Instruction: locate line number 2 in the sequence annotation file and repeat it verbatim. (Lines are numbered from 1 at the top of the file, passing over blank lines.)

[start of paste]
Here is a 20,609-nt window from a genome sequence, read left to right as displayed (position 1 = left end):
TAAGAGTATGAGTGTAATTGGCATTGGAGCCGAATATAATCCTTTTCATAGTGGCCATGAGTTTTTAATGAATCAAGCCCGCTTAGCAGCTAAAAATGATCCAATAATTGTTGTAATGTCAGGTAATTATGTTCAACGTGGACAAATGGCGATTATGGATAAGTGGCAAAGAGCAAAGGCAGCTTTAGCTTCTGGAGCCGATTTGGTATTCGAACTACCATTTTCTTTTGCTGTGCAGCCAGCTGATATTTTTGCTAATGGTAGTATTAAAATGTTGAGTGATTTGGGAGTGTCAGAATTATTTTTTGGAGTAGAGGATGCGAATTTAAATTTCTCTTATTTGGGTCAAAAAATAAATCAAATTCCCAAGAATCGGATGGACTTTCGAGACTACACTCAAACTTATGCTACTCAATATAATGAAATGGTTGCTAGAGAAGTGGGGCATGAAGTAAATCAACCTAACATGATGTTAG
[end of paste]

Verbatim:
TAAGAGTATGAGTGTAATTGGCATTGGAGCCGAATATAATCCTTTTCATAGTGGCCATGAGTTTTTAATGAATCAAGCCCGCTTAGCAGCTAAAAATGATCCAATAATTGTTGTAATGTCAGGTAATTATGTTCAACGTGGACAAATGGCGATTATGGATAAGTGGCAAAGAGCAAAGGCAGCTTTAGCTTCTGGAGCCGATTTGGTATTCGAACTACCATTTTCTTTTGCTGTGCAGCCAGCTGATATTTTTGCTAATGGTAGTATTAAAATGTTGAGTGATTTGGGAGTGTCAGAATTATTTTTTGGAGTAGAGGATGCGAATTTAAATTTCTCTTATTTGGGTCAAAAAATAAATCAAATTCCCAAGAATCGGATGGACTTTCGAGACTACACTCAAACTTATGCTACTCAATATAATGAAATGGTTGCTAGAGAAGTGGGGCATGAAGTAAATCAACCTAACATGATGTTAG